• changes in the valuation of our deferred tax assets and liabilities, and changes in deferred tax valuation allowances;
  • adjustments to income taxes upon finalization of various tax returns;
  • increases in expenses not deductible for tax purposes, including write-offs of acquired in-process research and development and impairments of goodwill in connection with acquisitions;
  • changes in available tax credits;
  • changes in tax laws or the interpretation of such tax laws, including changes in the U.S. to the taxation of foreign income and expenses;
  • changes in U.S. generally accepted accounting principles; and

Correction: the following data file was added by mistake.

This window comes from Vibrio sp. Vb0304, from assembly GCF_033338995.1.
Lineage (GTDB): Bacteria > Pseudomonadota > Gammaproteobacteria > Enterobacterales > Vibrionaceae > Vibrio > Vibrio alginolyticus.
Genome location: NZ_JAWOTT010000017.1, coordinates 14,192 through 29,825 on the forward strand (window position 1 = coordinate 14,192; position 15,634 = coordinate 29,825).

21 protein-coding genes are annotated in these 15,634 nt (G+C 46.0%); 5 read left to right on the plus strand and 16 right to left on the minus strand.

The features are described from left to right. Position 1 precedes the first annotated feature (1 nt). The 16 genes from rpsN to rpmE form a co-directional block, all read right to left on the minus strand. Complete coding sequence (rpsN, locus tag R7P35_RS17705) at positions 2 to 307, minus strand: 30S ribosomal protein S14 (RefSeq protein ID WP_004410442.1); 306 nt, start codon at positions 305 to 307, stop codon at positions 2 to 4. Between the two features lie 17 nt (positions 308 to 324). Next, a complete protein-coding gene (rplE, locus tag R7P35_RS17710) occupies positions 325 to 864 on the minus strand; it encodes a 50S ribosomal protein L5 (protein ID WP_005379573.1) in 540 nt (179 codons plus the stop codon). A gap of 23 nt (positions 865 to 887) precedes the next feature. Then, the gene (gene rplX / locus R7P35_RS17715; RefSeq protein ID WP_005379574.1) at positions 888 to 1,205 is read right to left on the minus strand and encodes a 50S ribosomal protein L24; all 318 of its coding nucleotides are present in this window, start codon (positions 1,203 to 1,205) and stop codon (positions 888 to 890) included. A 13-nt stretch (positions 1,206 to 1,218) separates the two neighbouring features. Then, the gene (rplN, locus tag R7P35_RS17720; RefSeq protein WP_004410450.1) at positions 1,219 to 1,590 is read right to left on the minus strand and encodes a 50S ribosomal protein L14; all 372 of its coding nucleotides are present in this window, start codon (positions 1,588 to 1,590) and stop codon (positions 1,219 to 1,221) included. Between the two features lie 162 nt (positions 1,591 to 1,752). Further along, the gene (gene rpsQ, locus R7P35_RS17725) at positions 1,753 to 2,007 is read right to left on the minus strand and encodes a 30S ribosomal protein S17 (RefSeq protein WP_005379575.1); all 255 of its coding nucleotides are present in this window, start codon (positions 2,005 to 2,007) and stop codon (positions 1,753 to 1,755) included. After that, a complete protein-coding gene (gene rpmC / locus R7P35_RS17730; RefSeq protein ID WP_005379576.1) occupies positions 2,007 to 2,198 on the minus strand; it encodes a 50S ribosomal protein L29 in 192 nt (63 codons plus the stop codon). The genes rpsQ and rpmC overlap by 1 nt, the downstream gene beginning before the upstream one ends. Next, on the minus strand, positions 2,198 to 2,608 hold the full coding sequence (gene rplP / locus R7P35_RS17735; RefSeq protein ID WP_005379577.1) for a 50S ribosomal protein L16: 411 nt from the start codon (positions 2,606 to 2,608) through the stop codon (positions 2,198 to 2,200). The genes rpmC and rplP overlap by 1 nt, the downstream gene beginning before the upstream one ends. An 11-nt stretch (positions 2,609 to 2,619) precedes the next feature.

• our decision to repatriate non-U.S. earnings for which we have not previously provided for U.S. taxes.

Any significant increase in our future effective tax rates could reduce net income for future periods.

Interest and other, net could be impacted by macroeconomic and other factors, harming our results of operations.

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Factors that could cause interest and other, net in our consolidated statements of income to fluctuate include:

  • fixed-income, equity, and credit market volatility;
  • fluctuations in foreign currency exchange rates;
  • fluctuations in interest rates;
  • changes in the credit standing of financial instrument counterparties; and
  • changes in our cash and investment balances.

© 2011 Intel Corporation